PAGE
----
APPLICATION DEADLINE: April 10, 2015 (postmarked or emailed by)

Three teachers throughout the state will be selected by an independent review panel for the Clements Award and will receive $1,000 each.  The award criteria include the following:

Teacher’s knowledge of, and enthusiasm for, the subject and commitment to increasing student awareness of the importance of public service. Demonstrates expertise in civics and history content and the ability to share it with students

  • Conveys enthusiasm for teaching civics and history and motivates students to learn and achieve
  • Employs active learning techniques and inspires students to be informed and active citizens

Impact on Student Success

  • Motivates students to achieve high standards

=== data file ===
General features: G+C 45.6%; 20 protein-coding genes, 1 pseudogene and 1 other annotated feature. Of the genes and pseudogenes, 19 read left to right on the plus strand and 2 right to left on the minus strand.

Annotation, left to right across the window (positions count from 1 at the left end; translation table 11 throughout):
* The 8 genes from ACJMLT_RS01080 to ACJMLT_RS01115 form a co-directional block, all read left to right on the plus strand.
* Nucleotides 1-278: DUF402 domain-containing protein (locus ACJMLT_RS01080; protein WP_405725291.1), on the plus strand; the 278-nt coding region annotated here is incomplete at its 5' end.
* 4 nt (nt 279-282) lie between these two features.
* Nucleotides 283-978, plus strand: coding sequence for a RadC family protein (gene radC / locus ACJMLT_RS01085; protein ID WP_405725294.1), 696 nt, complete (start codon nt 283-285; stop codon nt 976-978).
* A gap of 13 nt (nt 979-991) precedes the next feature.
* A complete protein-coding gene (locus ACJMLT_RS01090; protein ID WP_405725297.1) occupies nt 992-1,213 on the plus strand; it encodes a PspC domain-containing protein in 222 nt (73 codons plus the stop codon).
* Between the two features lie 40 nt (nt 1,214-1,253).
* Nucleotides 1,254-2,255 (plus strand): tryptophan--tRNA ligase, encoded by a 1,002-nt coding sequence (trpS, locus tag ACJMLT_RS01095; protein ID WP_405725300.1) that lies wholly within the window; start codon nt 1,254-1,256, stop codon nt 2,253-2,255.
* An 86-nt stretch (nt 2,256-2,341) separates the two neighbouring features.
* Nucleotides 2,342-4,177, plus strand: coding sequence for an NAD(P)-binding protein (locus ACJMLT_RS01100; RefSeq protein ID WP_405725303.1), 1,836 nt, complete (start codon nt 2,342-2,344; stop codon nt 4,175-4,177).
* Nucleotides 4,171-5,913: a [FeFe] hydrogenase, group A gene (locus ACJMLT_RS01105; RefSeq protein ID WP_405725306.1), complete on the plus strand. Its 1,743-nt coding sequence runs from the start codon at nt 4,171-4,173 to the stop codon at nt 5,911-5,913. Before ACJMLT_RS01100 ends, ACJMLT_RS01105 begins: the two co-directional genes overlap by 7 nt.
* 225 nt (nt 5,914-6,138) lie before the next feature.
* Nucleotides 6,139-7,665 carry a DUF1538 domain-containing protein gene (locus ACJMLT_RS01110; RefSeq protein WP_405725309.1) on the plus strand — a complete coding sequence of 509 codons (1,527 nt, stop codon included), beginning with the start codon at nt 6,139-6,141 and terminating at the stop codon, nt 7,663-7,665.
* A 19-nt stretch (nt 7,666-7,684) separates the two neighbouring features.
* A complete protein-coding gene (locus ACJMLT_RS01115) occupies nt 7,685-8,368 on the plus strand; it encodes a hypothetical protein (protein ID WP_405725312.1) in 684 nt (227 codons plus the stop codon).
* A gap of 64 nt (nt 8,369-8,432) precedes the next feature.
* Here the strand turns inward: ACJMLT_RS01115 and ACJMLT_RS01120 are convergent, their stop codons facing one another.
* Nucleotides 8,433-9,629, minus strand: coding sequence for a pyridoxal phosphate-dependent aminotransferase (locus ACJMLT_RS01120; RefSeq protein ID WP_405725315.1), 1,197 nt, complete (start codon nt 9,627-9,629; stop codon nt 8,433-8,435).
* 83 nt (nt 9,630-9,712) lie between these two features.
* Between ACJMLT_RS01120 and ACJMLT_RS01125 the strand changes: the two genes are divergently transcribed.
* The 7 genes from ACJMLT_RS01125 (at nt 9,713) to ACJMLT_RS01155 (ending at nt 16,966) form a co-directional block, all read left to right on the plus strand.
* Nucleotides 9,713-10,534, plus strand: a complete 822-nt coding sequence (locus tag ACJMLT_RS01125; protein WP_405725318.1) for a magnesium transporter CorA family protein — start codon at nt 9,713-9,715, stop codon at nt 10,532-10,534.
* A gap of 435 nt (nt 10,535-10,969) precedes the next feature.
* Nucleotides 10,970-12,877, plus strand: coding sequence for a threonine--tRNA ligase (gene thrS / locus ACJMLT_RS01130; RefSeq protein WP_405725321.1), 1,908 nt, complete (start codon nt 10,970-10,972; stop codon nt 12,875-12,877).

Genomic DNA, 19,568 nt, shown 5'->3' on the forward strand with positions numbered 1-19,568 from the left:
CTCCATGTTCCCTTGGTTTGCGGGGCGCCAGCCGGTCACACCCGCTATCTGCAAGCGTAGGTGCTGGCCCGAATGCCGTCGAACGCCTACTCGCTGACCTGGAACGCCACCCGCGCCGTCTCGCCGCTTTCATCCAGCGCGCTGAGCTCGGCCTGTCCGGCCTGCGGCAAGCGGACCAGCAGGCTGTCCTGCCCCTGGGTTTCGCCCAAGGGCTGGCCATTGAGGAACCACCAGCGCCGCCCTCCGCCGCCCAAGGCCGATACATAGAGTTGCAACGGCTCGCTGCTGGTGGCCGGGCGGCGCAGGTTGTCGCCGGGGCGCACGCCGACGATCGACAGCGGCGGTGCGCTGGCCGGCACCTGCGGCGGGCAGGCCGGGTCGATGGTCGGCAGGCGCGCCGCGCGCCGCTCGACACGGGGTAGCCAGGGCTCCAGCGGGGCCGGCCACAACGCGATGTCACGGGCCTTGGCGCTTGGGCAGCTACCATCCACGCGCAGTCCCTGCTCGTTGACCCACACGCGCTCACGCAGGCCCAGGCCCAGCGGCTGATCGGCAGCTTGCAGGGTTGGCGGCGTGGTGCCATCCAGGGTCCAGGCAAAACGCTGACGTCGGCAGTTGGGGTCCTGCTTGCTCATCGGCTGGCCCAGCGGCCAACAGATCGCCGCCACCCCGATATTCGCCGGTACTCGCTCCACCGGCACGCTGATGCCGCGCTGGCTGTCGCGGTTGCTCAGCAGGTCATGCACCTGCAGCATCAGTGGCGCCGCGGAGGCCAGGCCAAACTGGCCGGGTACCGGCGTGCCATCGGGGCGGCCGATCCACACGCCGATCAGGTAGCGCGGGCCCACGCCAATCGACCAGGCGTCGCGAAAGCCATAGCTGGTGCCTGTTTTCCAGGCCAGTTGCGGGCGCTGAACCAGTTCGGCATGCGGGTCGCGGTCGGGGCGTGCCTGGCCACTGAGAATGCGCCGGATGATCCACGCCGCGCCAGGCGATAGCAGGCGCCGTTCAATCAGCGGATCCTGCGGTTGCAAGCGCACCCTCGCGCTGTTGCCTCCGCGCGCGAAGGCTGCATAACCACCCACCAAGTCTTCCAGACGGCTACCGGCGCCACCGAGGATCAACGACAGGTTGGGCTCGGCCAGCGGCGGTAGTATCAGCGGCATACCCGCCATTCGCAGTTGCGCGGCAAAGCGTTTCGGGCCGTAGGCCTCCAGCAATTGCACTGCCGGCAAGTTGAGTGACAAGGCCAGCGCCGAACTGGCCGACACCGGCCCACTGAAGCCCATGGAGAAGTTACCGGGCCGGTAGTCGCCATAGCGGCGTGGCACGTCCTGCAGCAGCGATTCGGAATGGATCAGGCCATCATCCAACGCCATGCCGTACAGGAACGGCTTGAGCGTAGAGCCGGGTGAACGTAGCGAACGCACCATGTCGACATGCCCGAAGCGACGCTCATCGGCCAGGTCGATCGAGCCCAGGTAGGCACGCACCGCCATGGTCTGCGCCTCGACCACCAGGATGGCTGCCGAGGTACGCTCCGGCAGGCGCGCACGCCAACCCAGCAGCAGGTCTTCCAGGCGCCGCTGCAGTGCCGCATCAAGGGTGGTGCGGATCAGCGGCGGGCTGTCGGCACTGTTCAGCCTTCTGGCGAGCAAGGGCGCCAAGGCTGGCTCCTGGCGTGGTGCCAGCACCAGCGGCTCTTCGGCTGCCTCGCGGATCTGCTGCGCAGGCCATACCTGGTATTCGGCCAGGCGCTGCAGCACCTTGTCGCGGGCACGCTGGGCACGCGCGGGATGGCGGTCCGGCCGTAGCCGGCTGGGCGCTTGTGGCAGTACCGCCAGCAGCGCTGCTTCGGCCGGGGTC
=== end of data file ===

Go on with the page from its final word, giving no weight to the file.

• Initiates critical thinking and fosters informed student discussion
  • Promotes academic success and cultivates a love of learning in students of all abilities and backgrounds

Evidence of creativity and innovation

  • Improves learning by using creative, original, and effective teaching methods
  • Uses technology in innovative ways to improve learning outcomes
  • Incorporates primary sources in innovative lessons that improve student achievement

Eligibility: All high school history and civics (social studies) teachers

Application packets must include the following:

  1.      Completed application
  2.      Letter from applicant addressing above criteria
  3.      Letter of support from principal
  4.      Sample assignment
  5.      Other supporting materials (may include student letters of support)


Application deadline April 10, 2015
Award notification by May 4, 2015
Award ceremony in Lexington, KY June 2015

Application packets may be sent via mail:

Clements Award
Wendell H. Ford Public Policy Research Center
Margaret I. King Library
University of Kentucky
Lexington, KY 40506-0039

or completed electronically